Bob McShane .... assistant camera
Editorial Department
Colin Gittens .... assistant editor
Ian Murdoch .... assistant editor
Music Department
Andrew Thomas Wilson .... composer: dance music
Other crew
Jane Fields .... location executive
Lindsay Kemp .... dance choreographer
Lindsay Kemp .... dance performer (as Lindsay Kemp and Troupe)
Luciana Martínez .... location executive
Ian Kierney .... special thanks
Andrew Logan .... special thanks
Robert Medley .... special thanks
Ferdinando Scarfiotti .... special thanks
Louise Walker .... special thanks

Production CompaniesDistributorsOther Companies

Additional Details

Also Known As:
86 min
Color (Eastmancolor)
Aspect Ratio:
1.37 : 1 See more »
Sound Mix:

Did You Know?

Filmed in Sardinia, near the town of Buggerru.See more »
Miscellaneous: It takes a full minute for Sebastian to pour his jug of water onto himself, a seemingly long and impossibly protracted amount of time. He finally sets the jug down but then proceeds to continue his shower with water hitting him from somewhere overhead. (Presumably he had just trained the desert air how to accommodate him by demonstrating a desired effect, and the desert air obliges by squeezing copious amounts of water from itself to wash him.)See more »
Severus:So you're still a Christian?
Severus:Then remove my armor.
See more »
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33 out of 36 people found the following review useful.
The "Gone With the Wind" of homoerotic fantasies, 11 July 2003
Author: dinky-4 from Minneapolis

It's surprising more comments haven't been posted for this production which, at the time of its original release, created quite a stir. Perhaps the film's failure to create a continuing subgenre of imitators is to blame, but then, that makes it a one-of-a-kind effort and efforts of this sort deserve remembering as well.

Looking back on the film from more than a quarter of a century, it seems clear that normal criteria concerning story, dialog, and character simply don't apply here. Instead, one must simply view it as a feverish, almost hallucinogenic fantasy drenched with homoerotic, sadomasochistic imagery that is played out against a sun-drenched dreamscape on the Sardinian coast. Think of it as a high-class photo shoot for an avant-garde fashion magazine specializing in loincloths and Roman military paraphernalia.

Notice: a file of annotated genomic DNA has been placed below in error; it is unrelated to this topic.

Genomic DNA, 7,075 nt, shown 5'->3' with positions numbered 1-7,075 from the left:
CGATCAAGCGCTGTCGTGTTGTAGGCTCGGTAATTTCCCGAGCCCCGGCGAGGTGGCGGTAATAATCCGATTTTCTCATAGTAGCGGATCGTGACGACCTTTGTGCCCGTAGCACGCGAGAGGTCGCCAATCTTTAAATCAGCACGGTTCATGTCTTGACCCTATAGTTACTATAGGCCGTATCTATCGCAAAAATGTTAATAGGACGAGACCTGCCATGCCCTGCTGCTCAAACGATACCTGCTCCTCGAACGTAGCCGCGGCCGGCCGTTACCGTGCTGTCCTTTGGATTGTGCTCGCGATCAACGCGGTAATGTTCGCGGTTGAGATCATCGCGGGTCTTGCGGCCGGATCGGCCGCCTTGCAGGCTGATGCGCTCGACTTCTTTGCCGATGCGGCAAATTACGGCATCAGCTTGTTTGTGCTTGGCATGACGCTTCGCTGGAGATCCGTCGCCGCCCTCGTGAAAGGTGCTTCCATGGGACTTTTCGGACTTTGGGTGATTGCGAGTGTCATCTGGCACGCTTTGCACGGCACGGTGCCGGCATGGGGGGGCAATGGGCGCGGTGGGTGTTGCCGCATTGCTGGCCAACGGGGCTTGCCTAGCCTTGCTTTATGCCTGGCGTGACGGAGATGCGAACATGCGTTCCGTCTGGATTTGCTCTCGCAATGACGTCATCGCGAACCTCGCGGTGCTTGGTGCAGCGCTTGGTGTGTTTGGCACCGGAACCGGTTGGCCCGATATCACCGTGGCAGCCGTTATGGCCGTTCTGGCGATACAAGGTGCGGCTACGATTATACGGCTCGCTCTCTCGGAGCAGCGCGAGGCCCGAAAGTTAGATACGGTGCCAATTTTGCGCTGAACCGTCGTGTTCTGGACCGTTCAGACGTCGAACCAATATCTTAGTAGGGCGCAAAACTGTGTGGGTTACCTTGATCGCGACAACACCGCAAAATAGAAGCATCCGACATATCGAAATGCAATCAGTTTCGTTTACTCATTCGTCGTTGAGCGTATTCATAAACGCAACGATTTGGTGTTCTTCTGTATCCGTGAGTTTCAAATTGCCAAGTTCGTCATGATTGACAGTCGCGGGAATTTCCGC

Having the dialog spoken in Latin can be dismissed as a "gimmick" but actually it adds to the film's air of mystery and unreality. If only some of the anachronisms could have been avoided!

Considering the possibilities, there's surprisingly little sex here, though it's a subject often discussed and, indeed, the whole film is imbued with an air of desire and yearning. On the other hand, there's a plethora of bondage and torture. Leonardo Treviglio, who plays the title character and who spends most of the movie in no more than a loincloth, is hanged by his wrists and flogged, burned with a flame, staked out spreadeagle-style under the scorching sun, and finally shot full of arrows. Curiously, his most memorable torment is also the simplest. Barney James, playing the commanding officer who's torn by conflicting emotions, takes a handful of sand and grinds it into Treviglio's bare torso, blurring the lines between pleasure and pain, between lust and longing. It's a memorable moment in a movie that is now half-forgotten ... like one of those dreams which fade from the mind after you awaken, even though you try to recall the details.

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Message Boards

Discuss this movie with other users on IMDb message board for Sebastiane (1976)
Recent Posts (updated daily)User
interested in the Latin of the dialogue--who did it? farmerne
AVOID the DVD releases kriegerg69
Is the US Kino release of this cut? FabuleuxDestin
Blu-Ray release hellfire022002
Re: Latin Screenplay jaredryan
Ghastly... airdrieguy